Octoraro Creek Trail at Conowingo Park
1775 Susquehanna River Road (MD Route 222), Conowingo, MD 21918
The Octoraro Creek Trail is a delightful spot for a short bird walk and because of its strategic location, holds more diversity than you might think. The trail goes through woods paralleling Octoraro Creek, to emerge in half-a-mile at the mouth of the creek at the Susquehanna River, just below Conowingo Dam. Short spur trails go north and south along the river and creek bank from there. The trail-head begins and ends at Conowingo Park, a small (33 acres) county-owned park with ball fields, playground, and a pavilion. Park at the lot just off MD Route 222 and look near the northeast corner of the park for the gravel trail that heads north along a post-and-rail fence and then into the woods.
The trail passes through deciduous second-growth hardwood forest with lush understory, prime habitat along the south bank of the Octoraro Creek. Though the trail is mostly gravel-surfaced, some low parts may be muddy or wet. The trail’s end at the Susquehanna River offers an opportunity to scope the river below the dam. You can return to the parking area via a short cut that branches off from the main trail. The short cut emerges into the main part of the park near the picnic pavilion, making this a loop trail. There is also a paved walking trail that circles the park, that can be used to bird the woods edges. Though short, the Octoraro Creek Trail provides rare access to the Cecil County side of the Susquehanna and affords good views of the area below the Conowingo Dam.
While in the area, you can explore nearby roads that run along the Octoraro Creek on the east side of MD Route 222. Start by taking Route 222 north from Conowingo Park, cross over the Octoraro, and watch for Moore Road on the right. Turn right to go east on Moore Road and follow it as it winds along the north bank of the Creek. There are several roadside pull-offs, much used by fishermen, and an actual fishing park (Rowlandsville Fishing Park (http://www.ccgov.org/Home/Components/FacilityDirectory/FacilityDirectory…) on Basin Run Road. The roads here (Moore Road, Basin Run Road, Rowlandsville Road, Dr. Jack Road, McCauley Road) wind through the Octoraro Creek Valley, with mature hardwood forests, and picturesque historic railroad trestles. In spring, check the sycamores for Yellow-throated Warblers, Warbling Vireos, and other goodies – maybe even a migrating Cerulean. Bird from the roadside along Basin Run Road, Moore Road, and McCauley Road and look in the crowns of Sycamore Trees for these canopy-dwelling species. Some of the land here is part of a tract of 102 acres administered by Susquehanna State Park; the main portion of Susquehanna State Park lies across the river in Harford County. There are no trails in the Cecil tract of Susquehanna State Park, but there are excellent roadside birding opportunities.
About 150 species have been reported to eBird from Conowingo Park and the Octoraro Creek Trail. The area is a mini-migrant trap. Many species of migrating songbirds pass through during spring migration and it is a good location for sighting early spring warblers. Bald Eagles (year-round) and Ospreys (March through September) are abundant and can be easily viewed from the mouth of Octoraro Creek. Prothonotary, Yellow-throated, and Black-and-white Warblers nest here, as do Yellow-throated and Warbling Vireos. It’s a good place to look for sapsuckers and Brown Creepers in winter. Scope the Susquehanna in winter for waterfowl and gulls, and in summer for terns. Sometimes, if the water levels are right, it is possible to spot migrating shorebirds on exposed rocky flats on the Susquehanna shore below Conowingo Dam.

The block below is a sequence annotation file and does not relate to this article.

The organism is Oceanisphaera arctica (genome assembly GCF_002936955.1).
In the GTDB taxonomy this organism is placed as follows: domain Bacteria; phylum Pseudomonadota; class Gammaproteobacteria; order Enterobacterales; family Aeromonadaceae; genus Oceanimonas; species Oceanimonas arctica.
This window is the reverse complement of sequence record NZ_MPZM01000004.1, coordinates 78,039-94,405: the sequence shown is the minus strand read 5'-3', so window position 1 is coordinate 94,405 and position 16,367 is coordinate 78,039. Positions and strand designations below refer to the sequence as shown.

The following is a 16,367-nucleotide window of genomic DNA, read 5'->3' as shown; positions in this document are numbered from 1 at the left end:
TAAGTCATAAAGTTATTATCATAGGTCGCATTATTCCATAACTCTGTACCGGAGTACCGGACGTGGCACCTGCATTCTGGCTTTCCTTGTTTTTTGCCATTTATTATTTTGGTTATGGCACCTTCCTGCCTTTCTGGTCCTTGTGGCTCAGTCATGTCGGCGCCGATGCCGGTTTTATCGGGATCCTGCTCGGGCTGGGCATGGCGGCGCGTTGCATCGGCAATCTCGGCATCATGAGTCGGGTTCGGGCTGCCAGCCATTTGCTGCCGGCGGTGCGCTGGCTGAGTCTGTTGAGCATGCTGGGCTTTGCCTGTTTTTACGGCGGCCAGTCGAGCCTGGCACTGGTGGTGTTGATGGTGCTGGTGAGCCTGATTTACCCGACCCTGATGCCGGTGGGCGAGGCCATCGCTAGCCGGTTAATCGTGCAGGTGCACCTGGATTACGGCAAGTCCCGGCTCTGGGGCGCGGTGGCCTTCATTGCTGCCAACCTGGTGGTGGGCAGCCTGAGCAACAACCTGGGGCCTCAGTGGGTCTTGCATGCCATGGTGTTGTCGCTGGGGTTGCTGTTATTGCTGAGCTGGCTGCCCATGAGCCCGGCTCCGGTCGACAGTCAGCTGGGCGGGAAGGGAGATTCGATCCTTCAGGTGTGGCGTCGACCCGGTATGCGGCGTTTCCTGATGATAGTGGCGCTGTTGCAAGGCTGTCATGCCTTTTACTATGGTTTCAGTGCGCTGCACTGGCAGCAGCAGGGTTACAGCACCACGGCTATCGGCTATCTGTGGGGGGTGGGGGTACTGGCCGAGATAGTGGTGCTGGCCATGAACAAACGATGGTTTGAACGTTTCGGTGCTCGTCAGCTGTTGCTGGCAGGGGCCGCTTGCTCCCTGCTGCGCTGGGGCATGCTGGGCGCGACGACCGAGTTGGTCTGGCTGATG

Free paved parking lot at Conowingo Park; ample space for many cars.
A large portion of the Susquehanna River and its shores, from north of the Pennsylvania border to Port Deposit on the Cecil County side and to I-95 on the Harford County side, has been designated as the Susquehanna River Important Bird Area (IBA) by the National Audubon Society. ◾ The local chapter of the Maryland Ornithological Society is the Cecil Bird Club, which offers field trips and meetings with informative programs, all free and open to the public.
From Exit 93 off I-95: Follow MD Route 222 north for approximately 8 miles to the sign for Conowingo Park on the left. Watch the signage for Route 222 carefully. Initially Route 222 follows Perrylawn Drive, then makes a left turn at Bainbridge Road and then a sharp right at the bottom of the hill approaching the town of Port Deposit. Route 222 then follows Main Street north through Port Deposit. Once north of Port Deposit, Route 222 travels through mature hardwood forest where warblers sing in the spring. Conowingo Park will be on your left (west side of road) and the open are with ballfields should be obvious. If you cross the bridge over the Octoraro Creek, you’ve gone too far.
Along the way, use any available roadside pull-offs to stop to look and listen for birds, but be cautious since many cars speed along Route 222. Upon arrival at Conowingo Park, look for the trail-head for the Octoraro Creek Trail at the northeast corner of the parking lot, near a kiosk.
Susquehanna State Park; Conowingo Dam/Fisherman’s Park (Harford County Side); Woodlawn Wildlife Area/New Beginnings, Perryville Community Park
Bottomland DeciduousHedgerowsUpland Deciduous Garden or ParkLawn, Ballfields, Golf Course Forested SwampFreshwater Marsh or FloodplainMud Flats (Tidal or Non-Tidal)Rivers & Streams
Ball Fields or Other SportsBeginnersBicycle Trails (Bikes may be prohibited on some trails)FishingFree - No Entry FeeHiking/Walking TrailsLake, Pond, Bay, River, OceanParkingPets AllowedPicnic AreaPlaygroundRestroomsWheelchair Accessible FeaturesYoung People / Families
Audubon Important Bird AreasCommunity and Urban ParksThe Rivers of the Eastern Shore